to his elder brother, and in some respects there was even a higher joy concerning him. I wish it might happen to some of you as it did happen to me, one Sunday morning, long ago. I went into the little house of prayer as burdened as ever this forlorn young man could be, but I came out as full of joy as ever that household was when “they began to be merry.” Why should it not be so with you also? I have seen my Master give his daintiest feasts to new-comers, and make a festival for raw recruits, — ay, and set upon the tables all the delights of his dearest love to be food for sinners who, but a day or two before, were feeding the swine of their lusts, and indulging in every kind of sin. Oh, the splendour of almighty love, the infinite majesty of the grace of God, to deal thus with the guilty! Your poor programme is no guide at all; you think that God will treat you as men deal with men, but, lo, he dealeth with you after the manner of God! “Who is a God like unto thee, that pardoneth iniquity, and passeth by the transgression of the remnant of his heritage? He retaineth not his anger for ever, because he delighteth in mercy.”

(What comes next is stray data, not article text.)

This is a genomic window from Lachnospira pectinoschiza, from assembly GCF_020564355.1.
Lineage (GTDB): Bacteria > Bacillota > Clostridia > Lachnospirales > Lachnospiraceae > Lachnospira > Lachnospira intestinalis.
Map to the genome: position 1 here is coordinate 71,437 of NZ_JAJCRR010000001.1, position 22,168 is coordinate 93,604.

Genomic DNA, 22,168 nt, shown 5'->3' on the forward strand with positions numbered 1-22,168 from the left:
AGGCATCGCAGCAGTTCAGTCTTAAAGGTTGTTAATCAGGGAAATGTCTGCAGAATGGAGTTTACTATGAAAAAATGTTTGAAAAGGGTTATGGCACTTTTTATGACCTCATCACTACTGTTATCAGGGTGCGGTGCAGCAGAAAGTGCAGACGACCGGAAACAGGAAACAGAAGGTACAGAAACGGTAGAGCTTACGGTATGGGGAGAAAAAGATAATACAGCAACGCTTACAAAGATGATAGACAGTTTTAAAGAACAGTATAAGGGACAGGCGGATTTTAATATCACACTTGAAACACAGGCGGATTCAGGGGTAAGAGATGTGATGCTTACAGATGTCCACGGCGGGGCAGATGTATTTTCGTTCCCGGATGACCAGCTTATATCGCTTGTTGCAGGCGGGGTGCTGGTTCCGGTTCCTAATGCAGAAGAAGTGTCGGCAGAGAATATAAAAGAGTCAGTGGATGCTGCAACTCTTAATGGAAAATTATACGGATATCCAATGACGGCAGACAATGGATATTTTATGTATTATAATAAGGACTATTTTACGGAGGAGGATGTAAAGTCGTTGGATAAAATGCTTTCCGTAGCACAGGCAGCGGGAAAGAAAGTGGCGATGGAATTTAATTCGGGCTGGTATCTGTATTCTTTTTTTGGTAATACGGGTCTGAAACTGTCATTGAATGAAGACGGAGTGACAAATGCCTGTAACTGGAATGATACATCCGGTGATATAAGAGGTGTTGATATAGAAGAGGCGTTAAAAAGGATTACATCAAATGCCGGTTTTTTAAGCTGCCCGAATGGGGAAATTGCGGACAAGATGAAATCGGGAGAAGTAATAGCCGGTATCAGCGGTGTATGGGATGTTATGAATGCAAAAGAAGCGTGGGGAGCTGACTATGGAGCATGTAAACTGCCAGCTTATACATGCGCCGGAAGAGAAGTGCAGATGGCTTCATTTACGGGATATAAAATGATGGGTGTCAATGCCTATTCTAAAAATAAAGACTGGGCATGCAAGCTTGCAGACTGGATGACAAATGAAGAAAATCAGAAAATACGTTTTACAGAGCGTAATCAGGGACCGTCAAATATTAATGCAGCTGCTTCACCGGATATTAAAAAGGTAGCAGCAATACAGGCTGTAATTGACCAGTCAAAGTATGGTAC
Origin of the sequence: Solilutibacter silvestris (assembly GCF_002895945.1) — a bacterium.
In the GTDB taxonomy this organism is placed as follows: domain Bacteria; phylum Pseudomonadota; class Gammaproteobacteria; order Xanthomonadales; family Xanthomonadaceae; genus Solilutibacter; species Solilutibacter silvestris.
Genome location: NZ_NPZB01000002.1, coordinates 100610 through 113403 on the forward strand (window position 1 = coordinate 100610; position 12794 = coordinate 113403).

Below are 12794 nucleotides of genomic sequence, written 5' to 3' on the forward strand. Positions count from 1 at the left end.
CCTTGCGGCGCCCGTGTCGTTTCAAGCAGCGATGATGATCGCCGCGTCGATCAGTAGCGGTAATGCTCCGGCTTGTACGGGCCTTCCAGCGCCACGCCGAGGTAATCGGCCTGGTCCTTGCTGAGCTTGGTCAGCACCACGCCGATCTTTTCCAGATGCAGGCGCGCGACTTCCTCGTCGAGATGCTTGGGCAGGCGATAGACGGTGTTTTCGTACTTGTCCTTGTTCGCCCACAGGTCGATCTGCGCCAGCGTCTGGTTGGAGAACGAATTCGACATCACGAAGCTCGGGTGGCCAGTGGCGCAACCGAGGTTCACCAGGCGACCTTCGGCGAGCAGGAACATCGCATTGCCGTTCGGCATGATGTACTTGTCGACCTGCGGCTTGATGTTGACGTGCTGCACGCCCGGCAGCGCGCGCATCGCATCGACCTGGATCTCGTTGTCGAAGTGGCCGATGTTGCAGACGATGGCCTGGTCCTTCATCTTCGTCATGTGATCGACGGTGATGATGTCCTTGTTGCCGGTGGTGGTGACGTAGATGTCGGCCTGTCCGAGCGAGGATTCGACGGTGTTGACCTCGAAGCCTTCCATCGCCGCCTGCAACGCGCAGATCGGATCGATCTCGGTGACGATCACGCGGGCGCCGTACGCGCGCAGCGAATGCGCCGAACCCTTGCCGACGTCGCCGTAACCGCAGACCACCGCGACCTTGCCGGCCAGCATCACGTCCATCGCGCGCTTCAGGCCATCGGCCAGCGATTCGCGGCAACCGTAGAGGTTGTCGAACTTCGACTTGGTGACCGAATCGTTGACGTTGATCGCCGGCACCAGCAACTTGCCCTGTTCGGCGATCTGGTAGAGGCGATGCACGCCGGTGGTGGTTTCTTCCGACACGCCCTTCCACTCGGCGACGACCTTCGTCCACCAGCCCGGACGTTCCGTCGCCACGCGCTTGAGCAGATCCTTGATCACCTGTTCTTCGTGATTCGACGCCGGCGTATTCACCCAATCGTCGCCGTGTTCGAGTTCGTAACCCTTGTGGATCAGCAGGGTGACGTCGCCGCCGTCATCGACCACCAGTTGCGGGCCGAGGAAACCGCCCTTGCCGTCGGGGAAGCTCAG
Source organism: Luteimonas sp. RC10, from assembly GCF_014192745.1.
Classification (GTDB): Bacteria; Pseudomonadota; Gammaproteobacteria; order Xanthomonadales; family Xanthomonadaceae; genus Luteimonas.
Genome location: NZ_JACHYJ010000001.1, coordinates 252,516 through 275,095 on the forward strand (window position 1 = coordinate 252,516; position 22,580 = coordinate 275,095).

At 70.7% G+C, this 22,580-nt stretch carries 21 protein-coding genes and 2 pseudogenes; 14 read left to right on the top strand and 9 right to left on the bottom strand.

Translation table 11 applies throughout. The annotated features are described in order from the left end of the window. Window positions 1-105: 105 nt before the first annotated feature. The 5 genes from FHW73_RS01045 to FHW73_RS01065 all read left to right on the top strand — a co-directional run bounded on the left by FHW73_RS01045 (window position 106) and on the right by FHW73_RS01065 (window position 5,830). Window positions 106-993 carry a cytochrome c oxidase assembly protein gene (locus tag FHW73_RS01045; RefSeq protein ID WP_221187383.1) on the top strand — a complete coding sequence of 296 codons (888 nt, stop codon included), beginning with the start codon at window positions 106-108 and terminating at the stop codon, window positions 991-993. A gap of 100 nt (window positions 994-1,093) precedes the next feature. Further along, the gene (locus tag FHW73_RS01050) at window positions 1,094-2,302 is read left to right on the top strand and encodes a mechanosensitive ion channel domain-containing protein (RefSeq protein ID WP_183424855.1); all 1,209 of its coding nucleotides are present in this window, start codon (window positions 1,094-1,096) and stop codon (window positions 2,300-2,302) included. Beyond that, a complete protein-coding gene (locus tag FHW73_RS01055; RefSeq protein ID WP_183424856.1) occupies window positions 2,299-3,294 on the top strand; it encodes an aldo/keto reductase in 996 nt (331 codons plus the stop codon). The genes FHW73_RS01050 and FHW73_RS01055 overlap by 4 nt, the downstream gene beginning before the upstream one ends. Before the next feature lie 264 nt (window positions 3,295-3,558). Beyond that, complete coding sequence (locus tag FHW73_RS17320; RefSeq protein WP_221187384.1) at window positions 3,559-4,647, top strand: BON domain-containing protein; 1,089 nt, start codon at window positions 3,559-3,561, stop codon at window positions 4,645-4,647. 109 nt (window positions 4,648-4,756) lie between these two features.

So, you see, this prodigal’s programme was erroneous, both as to his own prayers and as to his father’s action. In like manner, God deals with his returning prodigals exceeding abundantly above all they ask or even think. This fact ought to induce many to come to Christ who are at present afraid to come. You do not know, dear friends, how gracious my Lord is. You would never stand outside his door, if you knew what accommodation he has for the poorest beggar who does but knock thereat. Did you but know the readiness of Christ’s heart to move towards the chief of sinners, you would not linger away from him. If you could only imagine how near you are to a heavenly bliss, the like of which you have never tasted, you would cross the border-line at once. If other prodigals could only know what music and what dancing of a celestial kind might soon be all around them, they would not stay with the citizens of this barren country feeding the swine of this world; but they would hasten home to the Father’s house and the Father’s love. Do not stay away, brothers, because of that foolish programme of yours which makes you fancy that you must feel this and must feel that. God does not save us according to our programmes; he has a far better way of his own. He does not act according to our prejudices or suppositions, but according to his riches in glory by Christ Jesus.